Confirmed: Fracking Triggers Quakes and Seismic Chaos


World map vector: Antun Hirsman/Shutterstock

Major earthquakes thousands of miles away can trigger reflex quakes in areas where fluids have been injected into the ground from fracking and other industrial operations, according to a study published in the journal Science on Thursday.

Previous studies, covered in a recent Mother Jones feature from Michael Behar, have shown that injecting fluids into the ground can increase the seismicity of a region. This latest study shows that earthquakes can tip off smaller quakes in far-away areas where fluid has been pumped underground.

Fracking waste fluids “kind of act as a pressurized cushion,” said a lead author on the study.

The scientists looked at three big quakes: the Tohuku-oki earthquake in Japan in 2011 (magnitude 9), the Maule in Chile in 2011 (an 8.8 magnitude), and the Sumatra in Indonesia in 2012 (an 8.6). They found that, as much as 20 months later, those major quakes triggered smaller ones in places in the Midwestern US where fluids have been pumped underground for energy extraction.

“[The fluids] kind of act as a pressurized cushion,” lead author Nicholas van der Elst of the Lamont-Doherty Earth Observatory at Columbia University explained to Mother Jones. “They make it easier for the fault to slide.”

The finding is not entirely surprising, said van der Elst. Scientists have known for a long time that areas with naturally high subsurface fluid pressures—places like Yellowstone, for example—can see an uptick in seismic activity after a major earthquake even very far away. But this is the first time they’ve found a link between remote quakes and seismic activity in places where human activity has increased the fluid pressure via underground injections.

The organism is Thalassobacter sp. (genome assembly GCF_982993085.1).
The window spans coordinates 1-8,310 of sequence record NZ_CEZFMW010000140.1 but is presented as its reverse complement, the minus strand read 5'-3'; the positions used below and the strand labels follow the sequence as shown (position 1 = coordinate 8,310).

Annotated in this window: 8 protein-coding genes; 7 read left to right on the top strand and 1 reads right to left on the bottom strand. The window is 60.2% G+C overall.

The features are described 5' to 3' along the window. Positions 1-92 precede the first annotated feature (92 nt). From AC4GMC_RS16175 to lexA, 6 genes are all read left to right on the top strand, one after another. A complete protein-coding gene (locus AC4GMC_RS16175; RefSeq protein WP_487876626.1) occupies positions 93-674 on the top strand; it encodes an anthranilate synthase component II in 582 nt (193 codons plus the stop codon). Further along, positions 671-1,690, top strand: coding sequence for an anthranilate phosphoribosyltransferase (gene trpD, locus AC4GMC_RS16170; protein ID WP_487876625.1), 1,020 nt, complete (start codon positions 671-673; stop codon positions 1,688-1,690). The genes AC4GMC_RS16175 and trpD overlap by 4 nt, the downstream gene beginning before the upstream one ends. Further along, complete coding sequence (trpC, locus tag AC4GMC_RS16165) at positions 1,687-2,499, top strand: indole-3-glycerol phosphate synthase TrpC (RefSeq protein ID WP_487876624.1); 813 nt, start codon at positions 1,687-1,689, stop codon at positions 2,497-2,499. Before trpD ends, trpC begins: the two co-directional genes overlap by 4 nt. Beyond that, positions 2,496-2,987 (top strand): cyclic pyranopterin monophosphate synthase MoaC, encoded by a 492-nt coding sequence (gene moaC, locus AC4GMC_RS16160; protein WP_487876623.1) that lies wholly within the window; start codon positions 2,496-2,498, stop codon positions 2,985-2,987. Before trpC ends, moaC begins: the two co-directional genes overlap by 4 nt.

“It happens in places where fluid pressures are naturally high, so we’re not so surprised it happens in places where fluid pressures are artificially high,” he said.

The study looked specifically at Prague, Oklahoma, which features prominently in Behar’s piece. The study links the increased tremors in Prague, which has a number of injection wells nearby, to Chile’s February 27, 2010, quake. The study also found that big quakes in Japan and Indonesia triggered quakes in areas of western Texas and southern Colorado with many injection wells. The study is “additional evidence that fluids really are driving the increase in earthquakes at these sites,” said van der Elst.

how fracking causes earthquakes

Animated GIF: fracked Up?

Drillers inject high-pressure fluids into a hydraulic fracturing well, making slight fissures in the shale that release natural gas. The wastewater that flows back up with the gas is then transported to disposal wells, where it is injected deep into porous rock. Scientists now believe that the pressure and lubrication of that wastewater can cause faults to slip and unleash an earthquake.

Illustration: Leanne Kroll. Animation: Brett Brownell

Fact:

Mother Jones was founded as a nonprofit in 1976 because we knew corporations and the wealthy wouldn’t fund the type of hard-hitting journalism we set out to do.

Today, reader support makes up about two-thirds of our budget, allows us to dig deep on stories that matter, and lets us keep our reporting free for everyone. If you value what you get from Mother Jones, please join us with a tax-deductible donation so we can keep on doing the type of journalism that 2018 demands.

Donate Now
  • Jaeah is a former reporter at Mother Jones. For more of her stories, click here.

  • Kate Sheppard was a staff reporter in Mother Jones' Washington bureau from 2009 to 2013. She is now a senior reporter and the energy and environment editor at The Huffington Post. She can be reached by email at kate (dot) sheppard (at) huffingtonpost (dot) com and you can follow her on Twitter @kate_sheppard.

  • Brett Brownell was formerly the Multimedia Producer at Mother Jones.